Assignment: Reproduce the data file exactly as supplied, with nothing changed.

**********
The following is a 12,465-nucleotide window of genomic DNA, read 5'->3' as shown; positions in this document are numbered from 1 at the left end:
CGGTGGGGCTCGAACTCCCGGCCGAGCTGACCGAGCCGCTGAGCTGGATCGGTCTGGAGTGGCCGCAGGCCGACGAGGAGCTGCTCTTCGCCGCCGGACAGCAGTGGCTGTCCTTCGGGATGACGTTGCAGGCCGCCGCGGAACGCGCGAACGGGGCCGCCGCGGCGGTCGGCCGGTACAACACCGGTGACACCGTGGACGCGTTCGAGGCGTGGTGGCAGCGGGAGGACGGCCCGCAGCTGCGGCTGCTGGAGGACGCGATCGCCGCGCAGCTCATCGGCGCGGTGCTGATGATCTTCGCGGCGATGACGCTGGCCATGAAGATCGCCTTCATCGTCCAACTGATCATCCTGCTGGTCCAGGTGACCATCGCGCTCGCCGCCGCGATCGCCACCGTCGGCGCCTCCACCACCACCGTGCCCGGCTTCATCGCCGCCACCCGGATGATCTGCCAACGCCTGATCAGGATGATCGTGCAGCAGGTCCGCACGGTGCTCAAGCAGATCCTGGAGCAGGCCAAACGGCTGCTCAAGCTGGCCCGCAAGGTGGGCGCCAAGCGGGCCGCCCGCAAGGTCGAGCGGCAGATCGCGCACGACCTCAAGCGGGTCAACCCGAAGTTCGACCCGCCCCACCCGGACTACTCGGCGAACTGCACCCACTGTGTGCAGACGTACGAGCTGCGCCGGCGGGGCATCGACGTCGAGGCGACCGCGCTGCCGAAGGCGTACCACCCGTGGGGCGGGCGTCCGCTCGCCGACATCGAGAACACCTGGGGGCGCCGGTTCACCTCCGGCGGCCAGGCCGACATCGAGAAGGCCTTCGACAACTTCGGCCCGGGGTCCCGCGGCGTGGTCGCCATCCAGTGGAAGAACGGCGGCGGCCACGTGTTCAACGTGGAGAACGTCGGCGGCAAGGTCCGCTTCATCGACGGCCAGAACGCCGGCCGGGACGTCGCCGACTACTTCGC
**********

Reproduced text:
The following is a 12,465-nucleotide window of genomic DNA, read 5'->3' as shown; positions in this document are numbered from 1 at the left end:
CGGTGGGGCTCGAACTCCCGGCCGAGCTGACCGAGCCGCTGAGCTGGATCGGTCTGGAGTGGCCGCAGGCCGACGAGGAGCTGCTCTTCGCCGCCGGACAGCAGTGGCTGTCCTTCGGGATGACGTTGCAGGCCGCCGCGGAACGCGCGAACGGGGCCGCCGCGGCGGTCGGCCGGTACAACACCGGTGACACCGTGGACGCGTTCGAGGCGTGGTGGCAGCGGGAGGACGGCCCGCAGCTGCGGCTGCTGGAGGACGCGATCGCCGCGCAGCTCATCGGCGCGGTGCTGATGATCTTCGCGGCGATGACGCTGGCCATGAAGATCGCCTTCATCGTCCAACTGATCATCCTGCTGGTCCAGGTGACCATCGCGCTCGCCGCCGCGATCGCCACCGTCGGCGCCTCCACCACCACCGTGCCCGGCTTCATCGCCGCCACCCGGATGATCTGCCAACGCCTGATCAGGATGATCGTGCAGCAGGTCCGCACGGTGCTCAAGCAGATCCTGGAGCAGGCCAAACGGCTGCTCAAGCTGGCCCGCAAGGTGGGCGCCAAGCGGGCCGCCCGCAAGGTCGAGCGGCAGATCGCGCACGACCTCAAGCGGGTCAACCCGAAGTTCGACCCGCCCCACCCGGACTACTCGGCGAACTGCACCCACTGTGTGCAGACGTACGAGCTGCGCCGGCGGGGCATCGACGTCGAGGCGACCGCGCTGCCGAAGGCGTACCACCCGTGGGGCGGGCGTCCGCTCGCCGACATCGAGAACACCTGGGGGCGCCGGTTCACCTCCGGCGGCCAGGCCGACATCGAGAAGGCCTTCGACAACTTCGGCCCGGGGTCCCGCGGCGTGGTCGCCATCCAGTGGAAGAACGGCGGCGGCCACGTGTTCAACGTGGAGAACGTCGGCGGCAAGGTCCGCTTCATCGACGGCCAGAACGCCGGCCGGGACGTCGCCGACTACTTCGC